Adele Ferguson and Sarah Danckert, 20 October 2015

7-Eleven head office raked in close to $200 million from fuel sales across its network over the past financial year while its franchisees received only an $18 million cut of the sales during the same period.

The details of 7-Eleven’s fuel sales and the breakdown of the income split for head office and franchisees are detailed in internal documents seen by Fairfax Media.

Fuel sales and the commission paid to franchisees have been a sticking point for some store owners as they negotiate new franchise agreements with 7-Eleven head office.

As part of a broader new deal with franchisees that would feed $60 million a year back to franchisees 7-Eleven has offered to increase the commission paid to franchisees to 1.5c per litre.

That may not satisfy disgruntled franchisees some of whom have told Fairfax Media they would like the fuel commission to increase to 3c for every litre.

7-Eleven has proposed the new business deal with store owners in the wake of revelations of rampant underpayment of workers at 7-Eleven stores and the financial plight of many franchisees struggling to make enough income to pay full wages.

Fuel sales separated from profit split

Fuel sales at 7-Eleven stores sit outside of the current gross profit split between head office and franchisees that sees head office receive 57 per cent of the income from non-fuel sales and franchisees 43 per cent.

Currently franchisees receive a 1c per litre commission on fuel sold at their stores. The remaining income flows back to head office which covers expenses including environmental licences, depreciation and maintenance.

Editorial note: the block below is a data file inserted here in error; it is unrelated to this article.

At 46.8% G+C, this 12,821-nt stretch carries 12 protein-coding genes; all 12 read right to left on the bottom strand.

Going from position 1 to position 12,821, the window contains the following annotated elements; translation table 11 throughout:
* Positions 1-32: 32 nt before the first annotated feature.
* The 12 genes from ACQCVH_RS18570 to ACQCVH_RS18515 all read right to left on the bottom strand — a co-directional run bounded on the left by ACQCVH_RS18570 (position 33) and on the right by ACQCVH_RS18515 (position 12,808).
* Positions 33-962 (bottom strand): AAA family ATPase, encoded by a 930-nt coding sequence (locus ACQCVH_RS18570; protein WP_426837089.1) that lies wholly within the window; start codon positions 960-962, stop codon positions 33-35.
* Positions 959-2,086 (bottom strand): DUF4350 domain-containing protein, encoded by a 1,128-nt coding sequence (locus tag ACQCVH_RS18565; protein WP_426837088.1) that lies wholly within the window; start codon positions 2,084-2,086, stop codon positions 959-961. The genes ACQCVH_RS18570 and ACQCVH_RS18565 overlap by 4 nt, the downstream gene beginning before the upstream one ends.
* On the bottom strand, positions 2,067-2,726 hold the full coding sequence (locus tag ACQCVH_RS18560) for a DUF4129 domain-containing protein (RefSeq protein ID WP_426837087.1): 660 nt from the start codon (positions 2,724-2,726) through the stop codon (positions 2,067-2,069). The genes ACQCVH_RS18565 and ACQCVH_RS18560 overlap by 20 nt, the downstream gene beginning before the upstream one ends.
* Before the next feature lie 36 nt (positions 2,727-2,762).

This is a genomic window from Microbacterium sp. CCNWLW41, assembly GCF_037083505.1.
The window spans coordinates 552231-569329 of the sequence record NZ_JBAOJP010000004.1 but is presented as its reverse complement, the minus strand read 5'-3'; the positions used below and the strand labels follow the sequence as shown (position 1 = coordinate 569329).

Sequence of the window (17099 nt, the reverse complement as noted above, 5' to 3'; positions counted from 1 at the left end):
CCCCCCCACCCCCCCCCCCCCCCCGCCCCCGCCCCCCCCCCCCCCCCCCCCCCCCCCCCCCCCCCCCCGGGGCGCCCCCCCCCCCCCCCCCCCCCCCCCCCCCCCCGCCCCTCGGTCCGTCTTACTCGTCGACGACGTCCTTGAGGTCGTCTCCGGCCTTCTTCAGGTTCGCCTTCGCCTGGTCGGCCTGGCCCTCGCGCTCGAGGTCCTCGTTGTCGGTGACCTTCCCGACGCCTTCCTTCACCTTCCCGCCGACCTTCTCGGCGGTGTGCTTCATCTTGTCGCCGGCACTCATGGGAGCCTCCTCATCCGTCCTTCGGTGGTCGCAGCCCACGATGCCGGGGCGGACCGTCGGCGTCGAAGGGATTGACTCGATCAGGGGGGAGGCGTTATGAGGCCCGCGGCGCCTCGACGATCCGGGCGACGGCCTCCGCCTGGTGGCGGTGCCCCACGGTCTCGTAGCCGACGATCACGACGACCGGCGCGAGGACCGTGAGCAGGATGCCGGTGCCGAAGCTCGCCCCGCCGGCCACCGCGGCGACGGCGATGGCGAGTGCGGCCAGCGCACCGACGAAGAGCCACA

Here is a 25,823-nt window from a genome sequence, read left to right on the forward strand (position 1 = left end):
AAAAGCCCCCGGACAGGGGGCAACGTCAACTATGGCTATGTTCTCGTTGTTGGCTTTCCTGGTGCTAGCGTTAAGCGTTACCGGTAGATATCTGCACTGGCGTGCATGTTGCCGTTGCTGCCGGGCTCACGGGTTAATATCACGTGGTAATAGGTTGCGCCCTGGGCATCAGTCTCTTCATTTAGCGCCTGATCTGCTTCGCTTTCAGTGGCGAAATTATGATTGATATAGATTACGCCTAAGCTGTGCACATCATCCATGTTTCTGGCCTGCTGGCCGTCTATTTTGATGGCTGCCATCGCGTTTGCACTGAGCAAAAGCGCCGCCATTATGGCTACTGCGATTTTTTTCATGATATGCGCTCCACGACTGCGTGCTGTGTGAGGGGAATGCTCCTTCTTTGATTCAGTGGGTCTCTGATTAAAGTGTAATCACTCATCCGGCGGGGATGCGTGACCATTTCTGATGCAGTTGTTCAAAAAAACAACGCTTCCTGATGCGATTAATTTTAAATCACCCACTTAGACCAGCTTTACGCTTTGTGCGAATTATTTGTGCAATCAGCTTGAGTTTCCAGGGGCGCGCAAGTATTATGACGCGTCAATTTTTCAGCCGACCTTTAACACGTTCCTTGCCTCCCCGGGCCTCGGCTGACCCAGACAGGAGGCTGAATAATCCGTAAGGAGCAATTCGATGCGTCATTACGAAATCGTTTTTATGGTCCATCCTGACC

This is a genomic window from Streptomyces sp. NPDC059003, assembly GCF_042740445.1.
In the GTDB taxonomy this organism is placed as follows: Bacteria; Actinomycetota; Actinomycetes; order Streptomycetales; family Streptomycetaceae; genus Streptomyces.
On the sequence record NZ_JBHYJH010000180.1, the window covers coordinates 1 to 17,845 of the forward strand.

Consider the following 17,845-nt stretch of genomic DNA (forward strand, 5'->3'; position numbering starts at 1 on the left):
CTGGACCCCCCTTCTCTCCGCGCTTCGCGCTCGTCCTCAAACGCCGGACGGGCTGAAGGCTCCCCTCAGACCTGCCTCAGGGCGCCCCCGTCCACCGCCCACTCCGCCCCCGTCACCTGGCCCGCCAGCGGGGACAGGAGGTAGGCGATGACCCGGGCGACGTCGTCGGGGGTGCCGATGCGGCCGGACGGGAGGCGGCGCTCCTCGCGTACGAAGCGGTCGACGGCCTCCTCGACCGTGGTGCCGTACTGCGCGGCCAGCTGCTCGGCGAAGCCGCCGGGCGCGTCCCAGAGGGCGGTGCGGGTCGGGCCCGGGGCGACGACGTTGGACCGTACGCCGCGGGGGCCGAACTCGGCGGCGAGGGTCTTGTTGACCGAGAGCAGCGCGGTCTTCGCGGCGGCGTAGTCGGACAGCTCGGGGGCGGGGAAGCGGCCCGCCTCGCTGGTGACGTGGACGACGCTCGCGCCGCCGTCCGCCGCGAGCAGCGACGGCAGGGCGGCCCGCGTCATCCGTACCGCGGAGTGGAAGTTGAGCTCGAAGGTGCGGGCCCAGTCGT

Internal documents show 7-Eleven made a total gross profit of $229.9 million from the sale of petrol and LPG for the year ending June 2015.

Gross income came in at $219.7 million after deducting the $18.3 million in commission paid to franchisees but adding back in the $8 million the company made from ‘stock gains’ during the period.

After a host of expenses that cover environmental costs, fuel maintenance costs, fuel depreciation and credit card fees, 7-Eleven books a fuel gross income excluding rent and head office expenses of $197.5 million.

Thefts cut franchisee take

The documents also show fuel drive-offs by customers reduced the total $18.3 million commission received by franchisees by 16.2 per cent to $15.3 million.

According to the documents, 7-Eleven’s margin on the fuel sales was 13.02c per litre for petrol, which made up the bulk of sales, and 5.42c per litre for LPG.

7-Eleven declined to answer questions regarding the total net profit the business receives from fuel sales. It also declined to clarify former chief executive Warren Wilmot’s claim that head office also only received 1c per litre on fuel after all costs were taken out.

“The quantum of sales and margins on fuel are operational matters and 7-Eleven doesn’t intend to comment on those and thereby provide competitive business intelligence to our franchisees’ competitors,” a spokesman for the company said.

“The company is continuing to engage with franchisees about the new business model to ensure sustainability, fairness and compliance.”

Last week the company met with franchisees in Melbourne with several franchisee sources telling Fairfax Media after the meeting that many franchisees were unimpressed by the company’s proposed changes to its business model.

Franchisee sources said company representatives described the proposed deal as being “open for negotiation” but asked for franchisees to deal with the company directly rather than agitating for change through the media or lawyers.

Extracted in full from the Sydney Morning Herald.